Definitely, it is so much different [from international fashion industries]. There’s been a huge change in South Indian fashion, especially in the last five to ten years. [In regard to international fashion] we still take a lot of inspiration from international fashion… this generation is much more open to wearing experimental clothing and so, there is a drastic change in the number of people wearing such outfits. I do make experimental outfits but I usually use them in photo shoots w celebrities as they attend award shows and shoots and are more open to such clothing.
Would you say that the experimental concept in fashion is a recent trend?
I would say, that where I live and in places around it (like Chennai, Bangalore and Hyderabad), it is relatively recent.
While we’re on the topic of the Indian fashion scene, what do you think sets you apart from other fashion labels?
I think I am very particular about the client’s comfort zone and whether I am comfortable designing certain clothes… Each client, each personality is different. When designing for you, this is what I keep in mind. Quite a few clients have told me that while they like seeing celebrities model my outfits, there is a certain comfort and familiarity that comes when seeing other customers wearing my designs. This is what, I’m told, makes my label unique.
You have designed for quite a few celebrities. How was that experience?
In Season 2 of Tamil Big Boss, Aishwarya Dutta was very particular about what she wanted to wear, and she wanted to look amazing. She approached me and I styled her for Big Boss. I did not expect the reach to be as big as it was. Later on, I styled the covers of Femina Tamil, She Magazine, and We Magazine. If I feel like the process is comfortable with me, I say yes to any opportunity that comes my way. My greatest satisfaction, however, comes from my client base; I love interacting with them and making them feel comfortable. When they say that they feel great in what they are wearing, I feel like I’m on top of the world!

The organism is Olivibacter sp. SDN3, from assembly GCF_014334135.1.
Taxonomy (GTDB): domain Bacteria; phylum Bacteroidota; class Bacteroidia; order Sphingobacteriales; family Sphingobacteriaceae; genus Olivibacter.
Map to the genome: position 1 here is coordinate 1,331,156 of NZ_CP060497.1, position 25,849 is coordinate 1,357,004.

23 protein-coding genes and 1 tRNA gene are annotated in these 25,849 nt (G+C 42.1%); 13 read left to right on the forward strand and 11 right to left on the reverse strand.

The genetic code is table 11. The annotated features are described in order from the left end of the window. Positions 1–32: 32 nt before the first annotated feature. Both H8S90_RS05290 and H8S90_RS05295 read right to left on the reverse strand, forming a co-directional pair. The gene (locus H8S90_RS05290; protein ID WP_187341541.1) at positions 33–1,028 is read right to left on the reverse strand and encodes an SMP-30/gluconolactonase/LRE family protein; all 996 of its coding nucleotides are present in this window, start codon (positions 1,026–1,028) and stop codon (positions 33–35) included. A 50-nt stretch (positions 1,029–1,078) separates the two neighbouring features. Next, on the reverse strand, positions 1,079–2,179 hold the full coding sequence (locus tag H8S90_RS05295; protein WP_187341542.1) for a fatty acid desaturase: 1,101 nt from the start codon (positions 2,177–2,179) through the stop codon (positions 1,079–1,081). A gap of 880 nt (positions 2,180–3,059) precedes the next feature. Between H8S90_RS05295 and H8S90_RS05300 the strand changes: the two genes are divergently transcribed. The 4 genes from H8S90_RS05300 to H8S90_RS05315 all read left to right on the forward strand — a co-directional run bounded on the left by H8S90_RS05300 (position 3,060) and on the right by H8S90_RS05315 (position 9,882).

Of course, when you create a brand, you have to market it and people do get inspired by celebrities quite often. But my favorite part remains, designing for my clients.
What advice would you give to aspiring fashion designers?
I have seen a few young, talented people coming up with their own label straight away. Which is a great thing; maybe, the influence of social media has helped them learn quicker. But, I would advise that after finishing your studies, for at least a year, you should come out of your comfort zone. You can learn under someone if you want. You should be clear about what you want to do after that, be it continuing to work under a company or coming up with your own brand. You can jump right into starting your own label but experience matters. A lot. It would have definitely taken me longer [to reach where I am today] if I hadn’t spent a year working and gaining experience in Hyderabad.
Given that you have been a part of this industry for a good few years now, what would you say that you love most about being a fashion designer?
Making people really excited and happy about what they are wearing. I can’t describe the feeling of when people are really happy and wowed by how they look. That feeling is amazing!
What’s next for Label Swarupa Sathakarni? (Are there any upcoming collections people should look out for?)
Well, [given the lockdown] everything is on hold. But [prior to lockdown] I have signed a project with a South Indian serial and I have planned another collection, as well. Currently, I am thinking of ways of coming back which will be comfortable for clients as well. In fact, I started making complimentary masks for clients. Once things do get settled down, we will go into fully-fledged planning mode [for the label’s future projects].
A brand that puts its clients and their needs before all else while being extremely sustainable, is a rare sight to see and in this, Label Swarupa Sathakarni is unique in its own right.